Getting more from your home theater requires a deep understanding of the importance of sound when watching a movie.
While it’s true that internal TV speakers and affordable soundbars can deliver satisfying results, they simply can’t replicate the cinematic experience most of us look for.
A cinema-like sense of realism and immersive effect can only be brought to life with an audio system that can recreate the way sound travels in real life, and in order to achieve that, you need to have a surround system that’ll fit in your room and meet your budget.
Starting to create a surround system for your home theater is relatively easy and requires understanding only a few basic concepts, like speakers’ placement, how channels are defined, and the difference between Dolby Digital, Dolby Atmos, and DTS.
In this article, I’ll explain in detail what surround sound is and how it can enhance your movie-watching experience, the differences between different configurations, and how you can make the most of your upgraded sound system.
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What is surround sound?
Surround sound in movie theaters replicates the way we experience audio in real life by placing speakers in all directions and having them reproduce certain sounds to immerse the listener in a realistic soundscape.
In a surround sound system, each channel is dedicated to specific sounds: the central channel to dialogue, the left and right channels to the soundtrack and sound effects, and the subwoofer to lower frequencies.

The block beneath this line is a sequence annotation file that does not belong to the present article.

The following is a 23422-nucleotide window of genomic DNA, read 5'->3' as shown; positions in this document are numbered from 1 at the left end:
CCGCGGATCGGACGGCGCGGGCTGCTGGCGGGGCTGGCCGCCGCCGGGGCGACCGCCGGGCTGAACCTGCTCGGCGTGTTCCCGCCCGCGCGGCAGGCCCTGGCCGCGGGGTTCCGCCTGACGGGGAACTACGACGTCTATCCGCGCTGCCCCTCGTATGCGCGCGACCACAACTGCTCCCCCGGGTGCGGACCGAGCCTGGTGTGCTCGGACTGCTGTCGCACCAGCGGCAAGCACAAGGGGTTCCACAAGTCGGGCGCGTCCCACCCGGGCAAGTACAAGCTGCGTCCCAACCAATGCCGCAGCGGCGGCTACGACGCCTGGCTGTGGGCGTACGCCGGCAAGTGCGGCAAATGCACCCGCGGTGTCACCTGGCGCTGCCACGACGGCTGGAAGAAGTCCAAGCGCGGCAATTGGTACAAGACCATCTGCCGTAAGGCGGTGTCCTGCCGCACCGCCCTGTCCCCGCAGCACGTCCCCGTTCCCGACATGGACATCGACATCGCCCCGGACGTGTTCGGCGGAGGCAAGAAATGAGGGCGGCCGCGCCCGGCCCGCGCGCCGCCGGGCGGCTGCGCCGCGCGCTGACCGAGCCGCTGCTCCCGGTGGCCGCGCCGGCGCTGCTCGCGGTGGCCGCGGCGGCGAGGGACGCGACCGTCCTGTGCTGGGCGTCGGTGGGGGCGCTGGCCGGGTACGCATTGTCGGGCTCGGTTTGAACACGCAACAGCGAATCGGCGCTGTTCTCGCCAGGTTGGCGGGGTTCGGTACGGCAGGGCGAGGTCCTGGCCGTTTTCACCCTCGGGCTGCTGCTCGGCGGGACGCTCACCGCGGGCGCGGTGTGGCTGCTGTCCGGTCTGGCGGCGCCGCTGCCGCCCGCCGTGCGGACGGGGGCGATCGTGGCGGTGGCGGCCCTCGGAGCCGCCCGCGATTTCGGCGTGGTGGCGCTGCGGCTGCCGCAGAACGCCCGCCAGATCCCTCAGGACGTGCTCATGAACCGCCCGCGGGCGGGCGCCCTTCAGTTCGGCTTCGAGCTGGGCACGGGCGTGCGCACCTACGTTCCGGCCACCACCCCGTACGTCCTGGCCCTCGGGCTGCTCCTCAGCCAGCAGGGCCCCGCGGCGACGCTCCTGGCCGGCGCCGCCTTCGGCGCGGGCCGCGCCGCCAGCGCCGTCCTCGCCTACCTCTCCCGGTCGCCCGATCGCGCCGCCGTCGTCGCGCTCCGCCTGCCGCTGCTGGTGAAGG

To achieve a cinematic experience, sounds should come from where the sound source is in the movie: a car coming from the left side should be heard from that side, a gunshot from the right side, and so on.
Internal TV speakers and soundbars can create a limited sound spatiality, but if you want to get optimal results, you’ll need to have dedicated speakers for each channel and place them where the sound should come from.
What you need to create a surround sound system at home are speakers, a receiver, and a subwoofer.
You can start building your surround sound with a basic stereo setup: two speakers placed on each side of your TV, powered by a receiver. This will upgrade your home theater’s audio quality, but you won’t feel immersed in sound.
A receiver is a device that connects multiple speakers to your TV or playback device. It’s a crucial tool when creating a surround sound system, as it connects all your speakers to the audio source.
A subwoofer reproduces the lower frequencies that speakers cannot reproduce faithfully: it’s a great addition to a surround sound system, especially if you want to emphasise the energy of low-frequency sounds, like explosions or heavy-bass music.
If you started doing some research on building your surround system, you probably came across numbers like 2.1, 5.1, 7.1, 9.1, and more.
Understanding these numbers and what they mean is crucial if you want to understand how surround systems work and find the best solution for your home theater.
The first number in the sequence refers to the number of speakers, for example, a 2.1 system is a surround system with two speakers, one on the left and one on the right.
The second number is the number of subwoofers: you can have one, two, or even more if your home theater requires it.
In my experience, one subwoofer is enough to meet the demands of most home theaters, but if you feel lower frequencies are overshadowed, you can always place one on the opposite side of the room for an enveloping bass effect.